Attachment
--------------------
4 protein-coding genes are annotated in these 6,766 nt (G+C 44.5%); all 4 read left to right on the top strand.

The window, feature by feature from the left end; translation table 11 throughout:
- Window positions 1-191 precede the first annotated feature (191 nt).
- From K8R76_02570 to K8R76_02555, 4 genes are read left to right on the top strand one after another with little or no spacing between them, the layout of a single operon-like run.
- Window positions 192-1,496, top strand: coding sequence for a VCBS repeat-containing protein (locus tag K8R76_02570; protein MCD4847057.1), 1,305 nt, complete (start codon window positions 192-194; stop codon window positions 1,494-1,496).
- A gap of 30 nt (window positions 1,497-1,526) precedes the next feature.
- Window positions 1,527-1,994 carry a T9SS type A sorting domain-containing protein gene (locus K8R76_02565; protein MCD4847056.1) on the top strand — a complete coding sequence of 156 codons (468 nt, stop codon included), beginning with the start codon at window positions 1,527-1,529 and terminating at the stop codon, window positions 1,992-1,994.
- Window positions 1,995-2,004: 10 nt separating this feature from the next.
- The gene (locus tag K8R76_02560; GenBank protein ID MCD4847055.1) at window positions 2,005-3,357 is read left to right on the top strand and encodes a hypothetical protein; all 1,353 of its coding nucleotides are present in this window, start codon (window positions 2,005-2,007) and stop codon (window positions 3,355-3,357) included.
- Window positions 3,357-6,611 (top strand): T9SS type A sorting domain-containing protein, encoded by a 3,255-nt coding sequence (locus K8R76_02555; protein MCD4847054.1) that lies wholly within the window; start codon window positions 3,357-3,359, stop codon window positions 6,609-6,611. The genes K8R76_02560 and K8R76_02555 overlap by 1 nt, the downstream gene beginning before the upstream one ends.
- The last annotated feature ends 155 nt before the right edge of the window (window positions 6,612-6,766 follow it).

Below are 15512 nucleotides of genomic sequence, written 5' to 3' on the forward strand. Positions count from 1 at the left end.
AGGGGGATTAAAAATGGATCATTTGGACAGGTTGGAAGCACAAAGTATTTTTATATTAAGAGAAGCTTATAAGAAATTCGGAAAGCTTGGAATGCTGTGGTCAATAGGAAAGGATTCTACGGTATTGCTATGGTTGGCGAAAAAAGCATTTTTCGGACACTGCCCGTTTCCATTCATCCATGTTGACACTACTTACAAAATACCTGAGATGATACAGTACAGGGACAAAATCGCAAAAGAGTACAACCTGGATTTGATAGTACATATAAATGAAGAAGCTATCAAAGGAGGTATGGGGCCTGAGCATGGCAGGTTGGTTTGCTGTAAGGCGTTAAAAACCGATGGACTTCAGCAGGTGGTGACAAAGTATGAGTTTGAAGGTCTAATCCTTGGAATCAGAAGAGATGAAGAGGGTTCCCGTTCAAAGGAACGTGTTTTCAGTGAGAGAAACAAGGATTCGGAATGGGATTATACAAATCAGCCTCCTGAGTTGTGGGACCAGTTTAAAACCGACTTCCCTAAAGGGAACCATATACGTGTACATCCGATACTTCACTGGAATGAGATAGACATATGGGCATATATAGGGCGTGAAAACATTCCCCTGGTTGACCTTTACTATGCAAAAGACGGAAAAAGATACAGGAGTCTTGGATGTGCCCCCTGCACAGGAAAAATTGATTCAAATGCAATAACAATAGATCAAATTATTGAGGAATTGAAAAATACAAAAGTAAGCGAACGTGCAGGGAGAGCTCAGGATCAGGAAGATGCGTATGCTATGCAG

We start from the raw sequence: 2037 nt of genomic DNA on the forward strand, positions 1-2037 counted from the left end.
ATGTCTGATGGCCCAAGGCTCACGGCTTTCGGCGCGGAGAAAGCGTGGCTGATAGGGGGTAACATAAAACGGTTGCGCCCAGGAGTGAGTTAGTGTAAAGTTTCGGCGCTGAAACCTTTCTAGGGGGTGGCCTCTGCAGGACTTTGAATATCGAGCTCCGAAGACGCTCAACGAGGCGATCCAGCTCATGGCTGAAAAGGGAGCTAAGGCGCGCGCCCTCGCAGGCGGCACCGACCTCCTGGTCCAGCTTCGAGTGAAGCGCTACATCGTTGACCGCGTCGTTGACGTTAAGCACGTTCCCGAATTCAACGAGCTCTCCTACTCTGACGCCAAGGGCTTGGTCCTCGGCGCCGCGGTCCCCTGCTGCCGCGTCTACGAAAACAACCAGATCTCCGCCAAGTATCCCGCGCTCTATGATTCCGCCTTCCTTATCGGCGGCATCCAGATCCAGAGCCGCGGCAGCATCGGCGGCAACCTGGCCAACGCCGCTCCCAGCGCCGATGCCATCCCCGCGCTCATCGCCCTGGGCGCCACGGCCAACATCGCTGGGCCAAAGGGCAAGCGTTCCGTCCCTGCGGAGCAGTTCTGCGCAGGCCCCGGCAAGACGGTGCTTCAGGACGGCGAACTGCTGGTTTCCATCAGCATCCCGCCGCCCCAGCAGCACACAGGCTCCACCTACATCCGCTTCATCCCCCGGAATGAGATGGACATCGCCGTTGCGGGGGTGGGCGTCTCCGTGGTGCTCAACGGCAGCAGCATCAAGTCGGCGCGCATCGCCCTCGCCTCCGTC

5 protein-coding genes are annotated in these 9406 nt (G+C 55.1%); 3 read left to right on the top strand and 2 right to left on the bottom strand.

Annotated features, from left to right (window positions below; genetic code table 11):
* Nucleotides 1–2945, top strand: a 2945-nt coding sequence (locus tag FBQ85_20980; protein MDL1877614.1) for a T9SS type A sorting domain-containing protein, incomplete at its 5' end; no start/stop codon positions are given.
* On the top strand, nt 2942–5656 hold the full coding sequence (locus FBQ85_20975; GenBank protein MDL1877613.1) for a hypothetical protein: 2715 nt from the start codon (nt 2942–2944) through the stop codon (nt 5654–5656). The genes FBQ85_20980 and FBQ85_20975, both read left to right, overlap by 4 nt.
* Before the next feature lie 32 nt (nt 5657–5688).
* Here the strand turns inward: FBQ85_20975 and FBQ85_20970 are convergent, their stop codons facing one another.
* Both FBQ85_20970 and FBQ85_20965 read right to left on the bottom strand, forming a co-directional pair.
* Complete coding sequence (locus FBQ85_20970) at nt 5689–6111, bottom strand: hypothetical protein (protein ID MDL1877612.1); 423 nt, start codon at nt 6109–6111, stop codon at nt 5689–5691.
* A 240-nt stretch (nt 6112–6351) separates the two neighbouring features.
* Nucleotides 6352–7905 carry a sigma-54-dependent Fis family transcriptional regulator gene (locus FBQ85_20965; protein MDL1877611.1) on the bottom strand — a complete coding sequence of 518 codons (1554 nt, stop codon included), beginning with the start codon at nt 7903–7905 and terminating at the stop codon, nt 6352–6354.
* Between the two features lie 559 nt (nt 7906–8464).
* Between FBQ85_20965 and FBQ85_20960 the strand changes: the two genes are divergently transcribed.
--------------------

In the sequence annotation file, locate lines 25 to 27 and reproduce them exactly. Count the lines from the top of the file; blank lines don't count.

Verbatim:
* Nucleotides 6352–7905 carry a sigma-54-dependent Fis family transcriptional regulator gene (locus FBQ85_20965; protein MDL1877611.1) on the bottom strand — a complete coding sequence of 518 codons (1554 nt, stop codon included), beginning with the start codon at nt 7903–7905 and terminating at the stop codon, nt 6352–6354.
* Between the two features lie 559 nt (nt 7906–8464).
* Between FBQ85_20965 and FBQ85_20960 the strand changes: the two genes are divergently transcribed.